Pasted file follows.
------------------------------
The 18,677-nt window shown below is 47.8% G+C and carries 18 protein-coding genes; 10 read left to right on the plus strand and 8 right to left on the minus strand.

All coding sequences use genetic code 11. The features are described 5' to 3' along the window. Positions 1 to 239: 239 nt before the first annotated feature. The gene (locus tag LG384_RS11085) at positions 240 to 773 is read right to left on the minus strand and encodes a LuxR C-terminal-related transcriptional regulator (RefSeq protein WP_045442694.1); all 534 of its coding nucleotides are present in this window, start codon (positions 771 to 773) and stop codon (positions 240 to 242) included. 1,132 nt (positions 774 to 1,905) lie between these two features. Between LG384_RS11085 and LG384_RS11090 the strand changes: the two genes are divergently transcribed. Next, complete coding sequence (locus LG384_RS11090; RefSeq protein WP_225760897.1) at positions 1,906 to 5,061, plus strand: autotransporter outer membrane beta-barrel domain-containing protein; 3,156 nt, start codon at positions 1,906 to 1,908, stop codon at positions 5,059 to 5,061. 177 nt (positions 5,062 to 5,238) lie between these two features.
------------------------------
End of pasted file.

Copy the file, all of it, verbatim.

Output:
The 18,677-nt window shown below is 47.8% G+C and carries 18 protein-coding genes; 10 read left to right on the plus strand and 8 right to left on the minus strand.

All coding sequences use genetic code 11. The features are described 5' to 3' along the window. Positions 1 to 239: 239 nt before the first annotated feature. The gene (locus tag LG384_RS11085) at positions 240 to 773 is read right to left on the minus strand and encodes a LuxR C-terminal-related transcriptional regulator (RefSeq protein WP_045442694.1); all 534 of its coding nucleotides are present in this window, start codon (positions 771 to 773) and stop codon (positions 240 to 242) included. 1,132 nt (positions 774 to 1,905) lie between these two features. Between LG384_RS11085 and LG384_RS11090 the strand changes: the two genes are divergently transcribed. Next, complete coding sequence (locus LG384_RS11090; RefSeq protein WP_225760897.1) at positions 1,906 to 5,061, plus strand: autotransporter outer membrane beta-barrel domain-containing protein; 3,156 nt, start codon at positions 1,906 to 1,908, stop codon at positions 5,059 to 5,061. 177 nt (positions 5,062 to 5,238) lie between these two features.